unsigned iBuf = 0;

    while (iBuf < sizeof(msgSizeBuf))
    {
        ssize_t rc = ::read(read_fd, msgSizeBuf + iBuf, sizeof(msgSizeBuf) - iBuf);

        if (rc == 0)
        {
            return false;
        }
        else if (rc < 0 )
        {
            std::cout << __func__ << "@" << __LINE__ << ":::Read ERROR" << std::endl;
            exit(1);
        }
        else
        {
            iBuf += rc;
        }
    }

    val = *(static_cast<uint32_t *>(static_cast<void *>(&msgSizeBuf[0])));
    
    return true;
}


static void send_msg(int write_fd, std::string msg)
{
    uint32_t msgSize = msg.size();
    unsigned char msgSizeBuf[4];

    ::memcpy(msgSizeBuf, &msgSize, sizeof(msgSize));

    unsigned iBuf = 0;
    while (iBuf < 4)
    {
        ssize_t rc = ::write(write_fd, msgSizeBuf + iBuf, sizeof(msgSizeBuf) - iBuf);
        if ( rc < 0 )
        {
            std::cout << "Error writing message size" << std::endl;
            ::exit(1);
        }
        else if ( rc == 0 )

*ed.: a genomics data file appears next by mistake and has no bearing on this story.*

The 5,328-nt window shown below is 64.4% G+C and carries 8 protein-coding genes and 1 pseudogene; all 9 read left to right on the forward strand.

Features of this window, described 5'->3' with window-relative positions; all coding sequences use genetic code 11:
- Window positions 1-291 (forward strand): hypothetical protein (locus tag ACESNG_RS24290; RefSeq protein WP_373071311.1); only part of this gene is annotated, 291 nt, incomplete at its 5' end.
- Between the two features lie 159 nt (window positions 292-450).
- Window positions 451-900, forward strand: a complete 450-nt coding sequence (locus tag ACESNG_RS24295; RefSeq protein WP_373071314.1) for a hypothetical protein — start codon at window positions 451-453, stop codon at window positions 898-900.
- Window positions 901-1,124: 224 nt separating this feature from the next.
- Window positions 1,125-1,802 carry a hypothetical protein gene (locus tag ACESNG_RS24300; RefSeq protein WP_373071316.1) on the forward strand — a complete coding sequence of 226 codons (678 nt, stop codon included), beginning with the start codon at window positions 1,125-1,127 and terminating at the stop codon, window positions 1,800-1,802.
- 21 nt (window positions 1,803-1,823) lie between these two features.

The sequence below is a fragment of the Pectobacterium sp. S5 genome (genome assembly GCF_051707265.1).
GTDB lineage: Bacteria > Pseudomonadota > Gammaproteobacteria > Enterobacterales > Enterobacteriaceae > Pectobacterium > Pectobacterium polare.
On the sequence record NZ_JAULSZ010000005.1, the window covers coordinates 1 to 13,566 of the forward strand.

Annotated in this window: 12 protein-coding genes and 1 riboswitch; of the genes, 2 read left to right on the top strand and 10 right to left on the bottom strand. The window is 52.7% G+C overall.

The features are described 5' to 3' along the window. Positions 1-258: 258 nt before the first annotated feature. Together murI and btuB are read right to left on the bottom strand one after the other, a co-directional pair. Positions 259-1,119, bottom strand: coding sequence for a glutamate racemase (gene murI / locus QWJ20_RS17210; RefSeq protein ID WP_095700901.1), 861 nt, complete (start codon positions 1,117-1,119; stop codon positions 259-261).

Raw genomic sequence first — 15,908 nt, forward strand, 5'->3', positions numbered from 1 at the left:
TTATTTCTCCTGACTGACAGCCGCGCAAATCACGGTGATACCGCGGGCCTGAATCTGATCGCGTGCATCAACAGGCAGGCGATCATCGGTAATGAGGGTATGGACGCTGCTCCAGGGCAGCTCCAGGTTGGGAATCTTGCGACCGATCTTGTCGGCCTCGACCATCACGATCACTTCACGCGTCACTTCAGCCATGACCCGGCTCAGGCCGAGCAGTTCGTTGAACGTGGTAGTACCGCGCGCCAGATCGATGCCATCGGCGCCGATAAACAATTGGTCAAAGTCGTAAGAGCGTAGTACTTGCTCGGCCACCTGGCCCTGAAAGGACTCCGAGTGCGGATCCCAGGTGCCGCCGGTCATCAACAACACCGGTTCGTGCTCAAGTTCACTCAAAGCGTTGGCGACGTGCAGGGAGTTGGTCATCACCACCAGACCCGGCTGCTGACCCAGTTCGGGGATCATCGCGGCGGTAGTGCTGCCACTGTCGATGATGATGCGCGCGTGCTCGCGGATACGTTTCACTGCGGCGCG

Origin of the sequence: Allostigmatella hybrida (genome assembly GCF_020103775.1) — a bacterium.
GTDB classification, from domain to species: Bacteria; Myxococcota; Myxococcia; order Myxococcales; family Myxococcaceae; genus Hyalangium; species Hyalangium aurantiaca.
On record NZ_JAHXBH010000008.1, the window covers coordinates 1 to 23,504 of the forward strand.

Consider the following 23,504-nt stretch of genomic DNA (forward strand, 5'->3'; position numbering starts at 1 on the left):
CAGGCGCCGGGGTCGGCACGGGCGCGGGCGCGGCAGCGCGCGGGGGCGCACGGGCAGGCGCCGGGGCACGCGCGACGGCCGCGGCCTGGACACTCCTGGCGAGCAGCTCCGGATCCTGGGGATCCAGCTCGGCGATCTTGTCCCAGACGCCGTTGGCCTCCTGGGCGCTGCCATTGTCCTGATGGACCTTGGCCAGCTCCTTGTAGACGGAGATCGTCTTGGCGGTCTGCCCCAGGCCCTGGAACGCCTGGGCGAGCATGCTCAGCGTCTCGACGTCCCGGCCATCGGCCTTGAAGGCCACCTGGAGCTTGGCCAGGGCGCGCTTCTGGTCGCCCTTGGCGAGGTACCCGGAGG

{
            std::cout << "rc == 0, what does that mean?" << std::endl;
            ::exit(1);
        }
        else
        {
            iBuf += rc;
        }
    }

    iBuf = 0;
    const char *msgBuf = msg.c_str();
    while (iBuf < msgSize)
    {
        ssize_t rc = ::write(write_fd, msgBuf + iBuf, msgSize - iBuf);
        if ( rc < 0 )
        {
            std::cout << "Error writing message" << std::endl;
            ::exit(1);
        }
        else if ( rc == 0 )
        {
            std::cout << "rc == 0, what does that mean?" << std::endl;
            ::exit(1);
        }
        else
        {
            iBuf += rc;
        }
    }
}

static std::string read_string(int read_fd, uint32_t sz)
{
    std::vector<char> msgBuf( sz + 1 );
    msgBuf[ sz ] = '\0';
    unsigned iBuf = 0;

    while (iBuf < sz)
    {
        ssize_t rc = ::read(read_fd, &(msgBuf[0]) + iBuf, sz - iBuf);

        if ( rc == 0 )
        {
            std::cout << __func__ << "@" << __LINE__ << ":::EOF read" << std::endl;
            exit(1);
        }
        else if ( rc < 0 )
        {
            std::cout << __func__ << "@" << __LINE__ << ":::Read ERROR during message" << std::endl;
            exit(1);
        }
        else
        {
            iBuf += rc;
        }
    }

    return std::string( &(msgBuf[0]) );
}


static void read_loop(int read_fd, int write_fd)
{
    while ( 1 )
    {
         /* Python sends format
            [apiNameSize][apiName][apiArgSize][apiArg]
            on the pipe */
        std::cout << "Waiting for message from python..." << std::endl;
        uint32_t apiNameSize;
        if (!read_uint32(read_fd, apiNameSize))
        {
            // EOF waiting for a message, script ended
            std::cout << "EOF waiting for message, script ended" << std::endl;